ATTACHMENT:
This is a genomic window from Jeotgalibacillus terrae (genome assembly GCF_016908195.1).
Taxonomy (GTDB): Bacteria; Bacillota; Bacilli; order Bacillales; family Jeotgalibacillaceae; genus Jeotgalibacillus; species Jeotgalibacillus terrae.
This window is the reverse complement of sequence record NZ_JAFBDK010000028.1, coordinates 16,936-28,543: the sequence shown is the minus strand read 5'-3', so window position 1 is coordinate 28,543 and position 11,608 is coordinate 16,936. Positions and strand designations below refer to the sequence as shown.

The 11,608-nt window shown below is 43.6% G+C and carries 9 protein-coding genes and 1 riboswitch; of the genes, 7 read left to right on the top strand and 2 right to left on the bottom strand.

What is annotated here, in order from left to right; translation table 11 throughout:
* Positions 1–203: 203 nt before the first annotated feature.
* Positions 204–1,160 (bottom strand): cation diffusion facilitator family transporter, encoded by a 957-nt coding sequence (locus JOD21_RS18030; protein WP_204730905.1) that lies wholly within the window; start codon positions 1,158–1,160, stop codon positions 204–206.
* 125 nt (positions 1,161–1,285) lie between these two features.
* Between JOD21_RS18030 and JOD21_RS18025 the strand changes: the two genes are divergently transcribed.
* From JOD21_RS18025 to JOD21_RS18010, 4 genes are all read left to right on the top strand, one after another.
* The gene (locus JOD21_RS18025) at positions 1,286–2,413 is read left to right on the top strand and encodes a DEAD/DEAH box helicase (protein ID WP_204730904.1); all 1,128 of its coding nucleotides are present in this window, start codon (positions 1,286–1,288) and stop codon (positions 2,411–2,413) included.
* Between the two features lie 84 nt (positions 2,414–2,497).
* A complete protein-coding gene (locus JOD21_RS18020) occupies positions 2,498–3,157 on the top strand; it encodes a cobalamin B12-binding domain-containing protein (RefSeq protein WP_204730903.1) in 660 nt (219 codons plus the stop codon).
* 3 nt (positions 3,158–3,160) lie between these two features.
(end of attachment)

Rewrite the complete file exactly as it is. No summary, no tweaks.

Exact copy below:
This is a genomic window from Jeotgalibacillus terrae (genome assembly GCF_016908195.1).
Taxonomy (GTDB): Bacteria; Bacillota; Bacilli; order Bacillales; family Jeotgalibacillaceae; genus Jeotgalibacillus; species Jeotgalibacillus terrae.
This window is the reverse complement of sequence record NZ_JAFBDK010000028.1, coordinates 16,936-28,543: the sequence shown is the minus strand read 5'-3', so window position 1 is coordinate 28,543 and position 11,608 is coordinate 16,936. Positions and strand designations below refer to the sequence as shown.

The 11,608-nt window shown below is 43.6% G+C and carries 9 protein-coding genes and 1 riboswitch; of the genes, 7 read left to right on the top strand and 2 right to left on the bottom strand.

What is annotated here, in order from left to right; translation table 11 throughout:
* Positions 1–203: 203 nt before the first annotated feature.
* Positions 204–1,160 (bottom strand): cation diffusion facilitator family transporter, encoded by a 957-nt coding sequence (locus JOD21_RS18030; protein WP_204730905.1) that lies wholly within the window; start codon positions 1,158–1,160, stop codon positions 204–206.
* 125 nt (positions 1,161–1,285) lie between these two features.
* Between JOD21_RS18030 and JOD21_RS18025 the strand changes: the two genes are divergently transcribed.
* From JOD21_RS18025 to JOD21_RS18010, 4 genes are all read left to right on the top strand, one after another.
* The gene (locus JOD21_RS18025) at positions 1,286–2,413 is read left to right on the top strand and encodes a DEAD/DEAH box helicase (protein ID WP_204730904.1); all 1,128 of its coding nucleotides are present in this window, start codon (positions 1,286–1,288) and stop codon (positions 2,411–2,413) included.
* Between the two features lie 84 nt (positions 2,414–2,497).
* A complete protein-coding gene (locus JOD21_RS18020) occupies positions 2,498–3,157 on the top strand; it encodes a cobalamin B12-binding domain-containing protein (RefSeq protein WP_204730903.1) in 660 nt (219 codons plus the stop codon).
* 3 nt (positions 3,158–3,160) lie between these two features.